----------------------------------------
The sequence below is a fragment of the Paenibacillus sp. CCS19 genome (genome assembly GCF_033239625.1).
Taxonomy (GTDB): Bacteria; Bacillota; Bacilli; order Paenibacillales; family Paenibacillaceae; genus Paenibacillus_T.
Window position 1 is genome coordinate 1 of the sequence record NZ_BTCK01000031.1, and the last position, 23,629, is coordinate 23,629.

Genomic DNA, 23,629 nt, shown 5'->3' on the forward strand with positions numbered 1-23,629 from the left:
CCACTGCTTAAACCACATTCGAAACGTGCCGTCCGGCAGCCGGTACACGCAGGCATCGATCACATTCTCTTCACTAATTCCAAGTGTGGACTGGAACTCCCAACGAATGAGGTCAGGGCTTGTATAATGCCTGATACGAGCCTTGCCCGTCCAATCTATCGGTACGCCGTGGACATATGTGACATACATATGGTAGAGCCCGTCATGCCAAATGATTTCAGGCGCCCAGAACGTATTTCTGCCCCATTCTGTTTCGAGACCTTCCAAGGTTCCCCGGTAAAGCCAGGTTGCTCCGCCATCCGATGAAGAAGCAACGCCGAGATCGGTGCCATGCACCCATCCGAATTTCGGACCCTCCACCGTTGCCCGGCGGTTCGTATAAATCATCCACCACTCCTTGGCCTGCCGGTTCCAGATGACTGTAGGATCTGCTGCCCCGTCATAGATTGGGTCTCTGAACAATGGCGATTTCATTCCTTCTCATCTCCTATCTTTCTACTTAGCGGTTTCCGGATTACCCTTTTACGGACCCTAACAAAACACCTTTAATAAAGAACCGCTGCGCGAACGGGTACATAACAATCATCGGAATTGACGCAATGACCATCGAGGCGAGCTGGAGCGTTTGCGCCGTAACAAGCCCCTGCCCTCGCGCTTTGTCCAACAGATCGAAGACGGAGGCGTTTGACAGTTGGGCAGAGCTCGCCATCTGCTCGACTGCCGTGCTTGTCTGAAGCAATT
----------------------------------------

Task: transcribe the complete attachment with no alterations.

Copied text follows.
The sequence below is a fragment of the Paenibacillus sp. CCS19 genome (genome assembly GCF_033239625.1).
Taxonomy (GTDB): Bacteria; Bacillota; Bacilli; order Paenibacillales; family Paenibacillaceae; genus Paenibacillus_T.
Window position 1 is genome coordinate 1 of the sequence record NZ_BTCK01000031.1, and the last position, 23,629, is coordinate 23,629.

Genomic DNA, 23,629 nt, shown 5'->3' on the forward strand with positions numbered 1-23,629 from the left:
CCACTGCTTAAACCACATTCGAAACGTGCCGTCCGGCAGCCGGTACACGCAGGCATCGATCACATTCTCTTCACTAATTCCAAGTGTGGACTGGAACTCCCAACGAATGAGGTCAGGGCTTGTATAATGCCTGATACGAGCCTTGCCCGTCCAATCTATCGGTACGCCGTGGACATATGTGACATACATATGGTAGAGCCCGTCATGCCAAATGATTTCAGGCGCCCAGAACGTATTTCTGCCCCATTCTGTTTCGAGACCTTCCAAGGTTCCCCGGTAAAGCCAGGTTGCTCCGCCATCCGATGAAGAAGCAACGCCGAGATCGGTGCCATGCACCCATCCGAATTTCGGACCCTCCACCGTTGCCCGGCGGTTCGTATAAATCATCCACCACTCCTTGGCCTGCCGGTTCCAGATGACTGTAGGATCTGCTGCCCCGTCATAGATTGGGTCTCTGAACAATGGCGATTTCATTCCTTCTCATCTCCTATCTTTCTACTTAGCGGTTTCCGGATTACCCTTTTACGGACCCTAACAAAACACCTTTAATAAAGAACCGCTGCGCGAACGGGTACATAACAATCATCGGAATTGACGCAATGACCATCGAGGCGAGCTGGAGCGTTTGCGCCGTAACAAGCCCCTGCCCTCGCGCTTTGTCCAACAGATCGAAGACGGAGGCGTTTGACAGTTGGGCAGAGCTCGCCATCTGCTCGACTGCCGTGCTTGTCTGAAGCAATT